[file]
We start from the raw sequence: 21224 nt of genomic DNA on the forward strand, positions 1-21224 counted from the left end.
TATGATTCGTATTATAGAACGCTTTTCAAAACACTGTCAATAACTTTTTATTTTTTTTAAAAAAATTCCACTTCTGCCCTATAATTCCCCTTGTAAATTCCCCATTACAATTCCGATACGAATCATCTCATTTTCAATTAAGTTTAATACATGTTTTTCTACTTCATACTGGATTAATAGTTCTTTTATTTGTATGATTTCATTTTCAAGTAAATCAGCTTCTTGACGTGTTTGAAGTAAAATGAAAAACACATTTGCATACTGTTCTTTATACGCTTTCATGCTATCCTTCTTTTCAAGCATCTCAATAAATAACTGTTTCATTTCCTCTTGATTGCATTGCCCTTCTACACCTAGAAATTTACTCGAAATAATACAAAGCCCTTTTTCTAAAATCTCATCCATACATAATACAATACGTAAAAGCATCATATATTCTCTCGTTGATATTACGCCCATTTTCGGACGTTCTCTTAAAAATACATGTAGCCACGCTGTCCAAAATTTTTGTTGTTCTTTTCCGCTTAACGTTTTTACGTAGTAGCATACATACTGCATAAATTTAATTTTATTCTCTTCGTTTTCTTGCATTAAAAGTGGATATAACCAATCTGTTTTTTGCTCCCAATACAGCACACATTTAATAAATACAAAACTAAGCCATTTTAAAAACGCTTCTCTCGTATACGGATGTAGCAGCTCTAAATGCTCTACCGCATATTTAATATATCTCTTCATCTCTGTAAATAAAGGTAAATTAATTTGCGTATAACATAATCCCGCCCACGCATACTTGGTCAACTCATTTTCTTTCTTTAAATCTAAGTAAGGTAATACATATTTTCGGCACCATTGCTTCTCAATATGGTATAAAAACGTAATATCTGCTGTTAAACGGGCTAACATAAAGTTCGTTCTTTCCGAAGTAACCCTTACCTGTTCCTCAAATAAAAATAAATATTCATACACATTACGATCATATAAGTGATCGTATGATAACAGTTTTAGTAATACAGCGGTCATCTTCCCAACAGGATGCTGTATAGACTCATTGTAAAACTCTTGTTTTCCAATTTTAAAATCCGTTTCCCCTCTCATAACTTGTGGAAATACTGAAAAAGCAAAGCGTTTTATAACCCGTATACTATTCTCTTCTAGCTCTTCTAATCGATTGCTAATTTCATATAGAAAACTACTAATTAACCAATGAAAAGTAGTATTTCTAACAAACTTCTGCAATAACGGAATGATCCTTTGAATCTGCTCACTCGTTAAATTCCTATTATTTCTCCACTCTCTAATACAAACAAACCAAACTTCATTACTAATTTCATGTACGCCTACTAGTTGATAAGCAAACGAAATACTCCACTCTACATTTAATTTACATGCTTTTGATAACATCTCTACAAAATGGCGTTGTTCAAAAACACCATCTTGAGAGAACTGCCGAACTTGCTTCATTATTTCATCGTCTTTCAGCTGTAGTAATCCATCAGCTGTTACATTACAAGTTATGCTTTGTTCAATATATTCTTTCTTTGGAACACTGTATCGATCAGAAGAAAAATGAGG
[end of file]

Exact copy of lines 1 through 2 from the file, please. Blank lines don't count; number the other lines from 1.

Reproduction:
We start from the raw sequence: 21224 nt of genomic DNA on the forward strand, positions 1-21224 counted from the left end.
TATGATTCGTATTATAGAACGCTTTTCAAAACACTGTCAATAACTTTTTATTTTTTTTAAAAAAATTCCACTTCTGCCCTATAATTCCCCTTGTAAATTCCCCATTACAATTCCGATACGAATCATCTCATTTTCAATTAAGTTTAATACATGTTTTTCTACTTCATACTGGATTAATAGTTCTTTTATTTGTATGATTTCATTTTCAAGTAAATCAGCTTCTTGACGTGTTTGAAGTAAAATGAAAAACACATTTGCATACTGTTCTTTATACGCTTTCATGCTATCCTTCTTTTCAAGCATCTCAATAAATAACTGTTTCATTTCCTCTTGATTGCATTGCCCTTCTACACCTAGAAATTTACTCGAAATAATACAAAGCCCTTTTTCTAAAATCTCATCCATACATAATACAATACGTAAAAGCATCATATATTCTCTCGTTGATATTACGCCCATTTTCGGACGTTCTCTTAAAAATACATGTAGCCACGCTGTCCAAAATTTTTGTTGTTCTTTTCCGCTTAACGTTTTTACGTAGTAGCATACATACTGCATAAATTTAATTTTATTCTCTTCGTTTTCTTGCATTAAAAGTGGATATAACCAATCTGTTTTTTGCTCCCAATACAGCACACATTTAATAAATACAAAACTAAGCCATTTTAAAAACGCTTCTCTCGTATACGGATGTAGCAGCTCTAAATGCTCTACCGCATATTTAATATATCTCTTCATCTCTGTAAATAAAGGTAAATTAATTTGCGTATAACATAATCCCGCCCACGCATACTTGGTCAACTCATTTTCTTTCTTTAAATCTAAGTAAGGTAATACATATTTTCGGCACCATTGCTTCTCAATATGGTATAAAAACGTAATATCTGCTGTTAAACGGGCTAACATAAAGTTCGTTCTTTCCGAAGTAACCCTTACCTGTTCCTCAAATAAAAATAAATATTCATACACATTACGATCATATAAGTGATCGTATGATAACAGTTTTAGTAATACAGCGGTCATCTTCCCAACAGGATGCTGTATAGACTCATTGTAAAACTCTTGTTTTCCAATTTTAAAATCCGTTTCCCCTCTCATAACTTGTGGAAATACTGAAAAAGCAAAGCGTTTTATAACCCGTATACTATTCTCTTCTAGCTCTTCTAATCGATTGCTAATTTCATATAGAAAACTACTAATTAACCAATGAAAAGTAGTATTTCTAACAAACTTCTGCAATAACGGAATGATCCTTTGAATCTGCTCACTCGTTAAATTCCTATTATTTCTCCACTCTCTAATACAAACAAACCAAACTTCATTACTAATTTCATGTACGCCTACTAGTTGATAAGCAAACGAAATACTCCACTCTACATTTAATTTACATGCTTTTGATAACATCTCTACAAAATGGCGTTGTTCAAAAACACCATCTTGAGAGAACTGCCGAACTTGCTTCATTATTTCATCGTCTTTCAGCTGTAGTAATCCATCAGCTGTTACATTACAAGTTATGCTTTGTTCAATATATTCTTTCTTTGGAACACTGTATCGATCAGAAGAAAAATGAGG